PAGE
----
is known to generate -stable processes. In fact, the Green's function of the equationis the probability density function of a symmetric -stable process. When , it is the density function of a Cauchy distribution, and when it is the classical Gaussian density. As , the tail of the density function is heavier and heavier. These behaviours are reflected in the numerical results given in the above example; namely, when , the plots exhibit the bell shape of the Gaussian density, but when , the curves are flatter, indicating very heavy tails as expected.

We now report on the performance of Algorithm 2.4 for computing the solution of the FPE. The numerical solutions shown in Figures 1 and 2 were generated using a standard five-point finite difference stencil to construct the matrix representation of the two-dimensional Laplacian operator. The - and -dimensions were divided equally into divisions to produce the symmetric positive definite matrix having its spectrum . One notes for this problem that the homogeneous boundary conditions necessitate only the solution . Algorithm 2.4 was still employed in this case; however in stage 1 we at first solve by the adaptively preconditioned thick restart procedure. The gathered spectral information from stage 1 is then used for the efficient computation of during stage 2.

Figure 3 depicts the reduction in the residual of the linear system and the error in the matrix function approximation during both stages of the solution process for test problem 1 for the case . For this test using FOM(25,10), (subspace size 25 with an additional 10 approximate Ritz vectors augmented at the front of the Krylov subspace) four restarts were required to reduce the linear system residual to , which represented an overall total of matrix-vector products. This low tolerance was enforced to ensure that as many approximate eigenpairs of could be computed and then locked during stage 1 for use in stage 2. An eigenpair was deemed converged when the residual in the approximate eigenpair was less than , where is the current estimate of the largest eigenvalue of . This process saw 1 eigenpair locked after 2 restarts, 5 locked after 3 restarts, and finally 9 locked after 4 restarts. From this figure, we also see that when subspace recycling is used for stage 2 only an additional matrix-vector products are required to compute the solution to an acceptable accuracy. It is also worth pointing out that the Lanczos approximation for this preconditioned matrix function reduces much more rapidly than for the case where preconditioning (dotted line) is not used. Furthermore, the Lanczos approximation in this example lies almost entirely on the curve that represents the optimal approximation obtainable from the Krylov subspace [26]. Finally, we see that the bound (3.9) can be used with confidence as a means for halting stage 2 once the desired accuracy in the bound is reached.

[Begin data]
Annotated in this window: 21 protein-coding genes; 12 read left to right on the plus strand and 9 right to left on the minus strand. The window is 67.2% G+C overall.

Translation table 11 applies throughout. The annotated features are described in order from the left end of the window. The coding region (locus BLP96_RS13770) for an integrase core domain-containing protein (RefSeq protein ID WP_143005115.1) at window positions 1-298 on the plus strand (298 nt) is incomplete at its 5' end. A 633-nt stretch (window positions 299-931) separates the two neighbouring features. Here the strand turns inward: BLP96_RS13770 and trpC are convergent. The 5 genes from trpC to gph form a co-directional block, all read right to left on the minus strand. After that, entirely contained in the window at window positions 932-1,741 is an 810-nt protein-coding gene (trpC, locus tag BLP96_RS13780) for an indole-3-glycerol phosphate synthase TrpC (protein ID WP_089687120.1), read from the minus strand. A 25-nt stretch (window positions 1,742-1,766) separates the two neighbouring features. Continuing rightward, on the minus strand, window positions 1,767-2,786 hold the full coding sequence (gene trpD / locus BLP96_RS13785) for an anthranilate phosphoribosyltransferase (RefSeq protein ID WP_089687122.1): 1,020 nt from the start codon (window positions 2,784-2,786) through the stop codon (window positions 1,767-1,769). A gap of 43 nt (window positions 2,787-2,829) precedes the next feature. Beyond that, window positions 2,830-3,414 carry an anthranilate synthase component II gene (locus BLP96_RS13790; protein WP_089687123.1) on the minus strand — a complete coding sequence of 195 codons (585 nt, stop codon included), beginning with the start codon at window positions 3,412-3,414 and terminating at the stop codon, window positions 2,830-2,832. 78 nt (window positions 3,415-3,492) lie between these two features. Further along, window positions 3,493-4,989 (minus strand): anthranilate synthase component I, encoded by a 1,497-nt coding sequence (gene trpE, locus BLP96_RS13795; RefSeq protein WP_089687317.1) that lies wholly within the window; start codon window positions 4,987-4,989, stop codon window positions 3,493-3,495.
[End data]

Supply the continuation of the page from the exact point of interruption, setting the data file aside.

Figure 3: Residual reduction for test problem 1 computed using the two-stage process outlined in Algorithm 2.4.
##### 5.2. Discussion of Results for Test Problem 2

A comparison of the numerical and analytical solutions for test problem 2 is exhibited in Figure 4, again for the values of the fractional index , and . It can be seen that the agreement between theory and simulation is more than acceptable for this case, with Algorithm 2.4 producing a numerical solution within approximately absolute error of the analytical solution. However, the impact of increasing the fractional index from to is less dramatic for problem 2.